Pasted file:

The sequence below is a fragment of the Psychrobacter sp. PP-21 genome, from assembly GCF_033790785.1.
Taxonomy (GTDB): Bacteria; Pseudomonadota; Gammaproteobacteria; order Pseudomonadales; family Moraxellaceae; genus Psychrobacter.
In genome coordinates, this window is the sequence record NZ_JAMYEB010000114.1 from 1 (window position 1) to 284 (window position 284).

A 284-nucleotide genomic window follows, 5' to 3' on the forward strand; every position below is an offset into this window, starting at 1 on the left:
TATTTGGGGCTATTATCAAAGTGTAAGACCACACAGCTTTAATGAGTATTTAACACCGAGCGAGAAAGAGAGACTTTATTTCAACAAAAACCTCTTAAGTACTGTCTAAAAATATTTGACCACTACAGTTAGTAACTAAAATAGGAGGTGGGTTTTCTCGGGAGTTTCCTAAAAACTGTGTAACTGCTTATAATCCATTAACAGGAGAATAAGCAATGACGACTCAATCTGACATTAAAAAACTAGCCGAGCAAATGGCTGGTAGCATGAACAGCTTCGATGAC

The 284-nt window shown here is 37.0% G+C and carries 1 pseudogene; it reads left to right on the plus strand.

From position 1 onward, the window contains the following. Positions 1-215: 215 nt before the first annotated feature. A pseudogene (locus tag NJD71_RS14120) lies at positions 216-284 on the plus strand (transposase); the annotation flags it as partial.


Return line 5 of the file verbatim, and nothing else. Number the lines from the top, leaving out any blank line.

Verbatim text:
TATTTGGGGCTATTATCAAAGTGTAAGACCACACAGCTTTAATGAGTATTTAACACCGAGCGAGAAAGAGAGACTTTATTTCAACAAAAACCTCTTAAGTACTGTCTAAAAATATTTGACCACTACAGTTAGTAACTAAAATAGGAGGTGGGTTTTCTCGGGAGTTTCCTAAAAACTGTGTAACTGCTTATAATCCATTAACAGGAGAATAAGCAATGACGACTCAATCTGACATTAAAAAACTAGCCGAGCAAATGGCTGGTAGCATGAACAGCTTCGATGAC